Rivers are dynamic. Water moves, shaping the land. It isn't, as we've been led to believe, always a slow, geological-time type of process. Sometimes it speeds up and catches us unawares. 

Last year, when we were gifted access to the majestic forest on Killoran road, I became entranced by the way the land in there rolls and undulates and it was clear to me that the now-greened gullies snaking through it told the tale of an old waterway. Now the stream curves around the forest, in times past it must have gone through. Those gullies are deep, and as I clambered up and down their banks I couldn't help but wish I'd seen it in those days.

Yesterday we drove over there for a walk through the mosses and ferns and found that the old waterway is back.


That's easily 6 ft deep.
I know because I clambered through there in the autumn.
Can you spot the Chaga?

Click to enlarge that pic and you'll see that the fallen tree grew two 'new' trees from its trunk after it fell over. Cool, eh? The original root system was lifted right out of the ground (it's underwater right now), yet somehow it managed to survive for decades hence. 

Here's another of those fallen trees so you can see how big the roots are. Taller than me by a fair bit. The water in here, where it's able to spread out, isn't nearly as deep. The soil is pure clay; it will be a while til I can get in there to sit on that log again ..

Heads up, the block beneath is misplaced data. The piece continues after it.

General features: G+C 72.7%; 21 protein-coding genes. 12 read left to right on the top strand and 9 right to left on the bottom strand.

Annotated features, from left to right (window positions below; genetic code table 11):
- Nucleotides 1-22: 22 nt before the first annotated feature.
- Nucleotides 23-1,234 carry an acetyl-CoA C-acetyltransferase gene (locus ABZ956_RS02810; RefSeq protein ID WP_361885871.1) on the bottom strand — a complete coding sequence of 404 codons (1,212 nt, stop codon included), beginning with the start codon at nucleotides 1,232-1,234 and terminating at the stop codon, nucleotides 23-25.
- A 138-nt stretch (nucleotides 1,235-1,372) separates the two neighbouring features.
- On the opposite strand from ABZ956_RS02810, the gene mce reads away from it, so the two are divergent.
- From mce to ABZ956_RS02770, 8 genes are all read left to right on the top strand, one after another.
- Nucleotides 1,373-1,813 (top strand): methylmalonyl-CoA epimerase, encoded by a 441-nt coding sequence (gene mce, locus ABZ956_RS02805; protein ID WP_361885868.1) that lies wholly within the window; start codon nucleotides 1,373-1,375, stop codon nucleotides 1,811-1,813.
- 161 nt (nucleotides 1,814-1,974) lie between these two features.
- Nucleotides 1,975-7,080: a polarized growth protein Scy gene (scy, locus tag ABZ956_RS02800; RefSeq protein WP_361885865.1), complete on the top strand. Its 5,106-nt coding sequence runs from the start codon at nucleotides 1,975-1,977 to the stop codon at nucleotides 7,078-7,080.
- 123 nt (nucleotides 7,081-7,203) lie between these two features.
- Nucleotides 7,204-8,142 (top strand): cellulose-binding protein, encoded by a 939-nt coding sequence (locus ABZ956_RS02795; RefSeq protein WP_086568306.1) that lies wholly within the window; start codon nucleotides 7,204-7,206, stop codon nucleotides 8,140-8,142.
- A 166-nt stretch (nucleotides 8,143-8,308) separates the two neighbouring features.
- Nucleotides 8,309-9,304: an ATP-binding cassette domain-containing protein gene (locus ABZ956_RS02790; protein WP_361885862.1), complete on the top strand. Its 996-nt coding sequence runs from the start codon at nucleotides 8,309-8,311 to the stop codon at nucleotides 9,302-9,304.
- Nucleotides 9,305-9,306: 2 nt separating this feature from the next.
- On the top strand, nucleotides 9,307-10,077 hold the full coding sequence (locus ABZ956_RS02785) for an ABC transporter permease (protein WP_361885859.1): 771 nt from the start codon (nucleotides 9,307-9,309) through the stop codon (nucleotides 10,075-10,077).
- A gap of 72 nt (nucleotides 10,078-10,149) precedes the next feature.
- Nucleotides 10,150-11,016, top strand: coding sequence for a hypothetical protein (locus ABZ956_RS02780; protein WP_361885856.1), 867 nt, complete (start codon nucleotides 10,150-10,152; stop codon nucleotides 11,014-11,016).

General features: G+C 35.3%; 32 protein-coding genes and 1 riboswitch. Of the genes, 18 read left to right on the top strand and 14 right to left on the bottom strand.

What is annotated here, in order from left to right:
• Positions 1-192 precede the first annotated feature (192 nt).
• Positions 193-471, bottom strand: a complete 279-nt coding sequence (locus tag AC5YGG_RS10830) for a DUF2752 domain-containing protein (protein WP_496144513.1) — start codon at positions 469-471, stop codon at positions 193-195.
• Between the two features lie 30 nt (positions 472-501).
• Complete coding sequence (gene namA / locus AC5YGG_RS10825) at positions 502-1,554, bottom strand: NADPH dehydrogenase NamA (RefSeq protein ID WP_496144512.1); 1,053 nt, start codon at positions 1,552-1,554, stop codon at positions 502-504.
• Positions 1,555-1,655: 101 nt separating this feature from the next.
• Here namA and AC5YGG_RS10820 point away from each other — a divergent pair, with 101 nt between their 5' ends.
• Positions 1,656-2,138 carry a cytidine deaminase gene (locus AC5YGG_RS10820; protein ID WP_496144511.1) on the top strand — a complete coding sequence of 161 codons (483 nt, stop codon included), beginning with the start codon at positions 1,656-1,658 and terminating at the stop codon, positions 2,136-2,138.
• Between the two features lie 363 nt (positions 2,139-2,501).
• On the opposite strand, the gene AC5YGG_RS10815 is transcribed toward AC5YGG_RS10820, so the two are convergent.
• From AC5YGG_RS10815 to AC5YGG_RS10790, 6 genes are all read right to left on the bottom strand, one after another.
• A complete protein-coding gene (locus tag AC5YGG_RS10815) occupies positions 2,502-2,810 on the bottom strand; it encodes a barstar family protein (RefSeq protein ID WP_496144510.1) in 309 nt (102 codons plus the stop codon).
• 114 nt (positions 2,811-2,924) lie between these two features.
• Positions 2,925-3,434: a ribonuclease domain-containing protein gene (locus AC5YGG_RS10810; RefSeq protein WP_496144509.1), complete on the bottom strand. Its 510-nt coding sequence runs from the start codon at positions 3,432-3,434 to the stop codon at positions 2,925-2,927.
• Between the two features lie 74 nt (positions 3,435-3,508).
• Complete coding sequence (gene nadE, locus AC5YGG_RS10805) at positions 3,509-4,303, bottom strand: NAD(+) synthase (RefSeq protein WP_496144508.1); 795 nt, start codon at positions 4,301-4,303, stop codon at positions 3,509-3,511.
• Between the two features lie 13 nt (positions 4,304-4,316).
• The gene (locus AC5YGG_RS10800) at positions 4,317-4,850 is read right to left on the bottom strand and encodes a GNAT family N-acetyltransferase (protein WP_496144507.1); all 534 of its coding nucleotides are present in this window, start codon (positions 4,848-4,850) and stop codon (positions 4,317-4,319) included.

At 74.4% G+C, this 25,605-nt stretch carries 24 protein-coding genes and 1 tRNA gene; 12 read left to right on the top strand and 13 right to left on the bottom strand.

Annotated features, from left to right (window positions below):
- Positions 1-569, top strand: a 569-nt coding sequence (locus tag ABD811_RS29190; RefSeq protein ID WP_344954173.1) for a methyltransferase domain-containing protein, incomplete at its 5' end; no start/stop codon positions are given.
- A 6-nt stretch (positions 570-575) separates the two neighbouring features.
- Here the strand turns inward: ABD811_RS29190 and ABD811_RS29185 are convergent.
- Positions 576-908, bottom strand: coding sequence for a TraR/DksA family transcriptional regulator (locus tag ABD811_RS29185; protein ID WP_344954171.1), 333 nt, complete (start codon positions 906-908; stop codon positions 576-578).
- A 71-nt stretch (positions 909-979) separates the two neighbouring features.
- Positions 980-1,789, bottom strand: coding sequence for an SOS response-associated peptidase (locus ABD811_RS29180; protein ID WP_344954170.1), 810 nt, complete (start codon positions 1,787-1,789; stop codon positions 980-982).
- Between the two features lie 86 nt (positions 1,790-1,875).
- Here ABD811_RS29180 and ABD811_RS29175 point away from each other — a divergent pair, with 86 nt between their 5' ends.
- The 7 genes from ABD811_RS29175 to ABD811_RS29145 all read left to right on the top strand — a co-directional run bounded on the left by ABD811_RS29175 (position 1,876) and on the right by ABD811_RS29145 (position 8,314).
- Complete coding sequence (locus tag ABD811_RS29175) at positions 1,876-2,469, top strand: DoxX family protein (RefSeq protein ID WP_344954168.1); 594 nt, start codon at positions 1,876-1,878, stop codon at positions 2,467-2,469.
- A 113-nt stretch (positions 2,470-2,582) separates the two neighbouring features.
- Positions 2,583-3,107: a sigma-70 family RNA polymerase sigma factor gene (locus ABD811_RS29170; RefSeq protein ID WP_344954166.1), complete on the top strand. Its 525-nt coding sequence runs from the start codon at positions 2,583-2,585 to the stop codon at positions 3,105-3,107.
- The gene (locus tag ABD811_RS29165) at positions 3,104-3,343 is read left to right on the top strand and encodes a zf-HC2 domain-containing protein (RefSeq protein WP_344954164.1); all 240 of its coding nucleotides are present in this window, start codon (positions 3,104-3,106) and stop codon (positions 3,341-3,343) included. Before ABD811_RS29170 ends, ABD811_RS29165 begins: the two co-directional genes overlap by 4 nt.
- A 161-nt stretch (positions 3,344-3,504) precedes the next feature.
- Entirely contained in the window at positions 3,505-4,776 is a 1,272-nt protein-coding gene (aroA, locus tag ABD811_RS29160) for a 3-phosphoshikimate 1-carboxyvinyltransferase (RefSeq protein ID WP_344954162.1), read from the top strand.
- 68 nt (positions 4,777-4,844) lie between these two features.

No words, just breathtaking silence.


It's early yet, so the leaves aren't yet out and the rain kept the blackflies at bay. In the end, I was drenched, but we all know I don't care about that. The rain is making the mosses happy.




And believe it or not, the plant pictured below next to the mossy stump was a mystery to me. Yes, it's true, there are wide gaps in my knowledge, especially in the forests. I'm more of a meadow person. Until this place came into our lives we just didn't have access to forests.

Hello, who are you?
Pretty as a jewel, ain't it?
It's Blue Cohosh.


Matthew Wood says of Blue Cohosh in his "Earthwise Herbal" (Vol 2) "Its presence is always an indication that the woods in which it appears has never been subjected to grazing and has never lost its basic integrity, although it may have been subject to heavy or light logging". That would describe our forest to a T. Yes, it has been logged, but not for a long, long time. And it definitely retains its basic integrity. 

I was delighted to find Blue Cohosh almost everywhere I stepped that day (carefully!),  along with trilliums (trillia?) in both white and red varieties, and of course trout lilies, all just pushing their leaves up through the soaked leafmould. In a week it will all burst into bloom; we'll go back. There might be more pictures but honestly, I can't promise. There are times and places where we just stand and stare and forget all about the cameras .. 

I'll leave you with more moss, in bloom.


Back yard stump moss.
And enterprising seedlings.


1 comment:

  1. Oh wow! Your pictures tell a thousand stories. The water that has moved in is amazing! And the moss and cohosh, well, wow again!

    What a blessing you have access to such natural beauty!

    ReplyDelete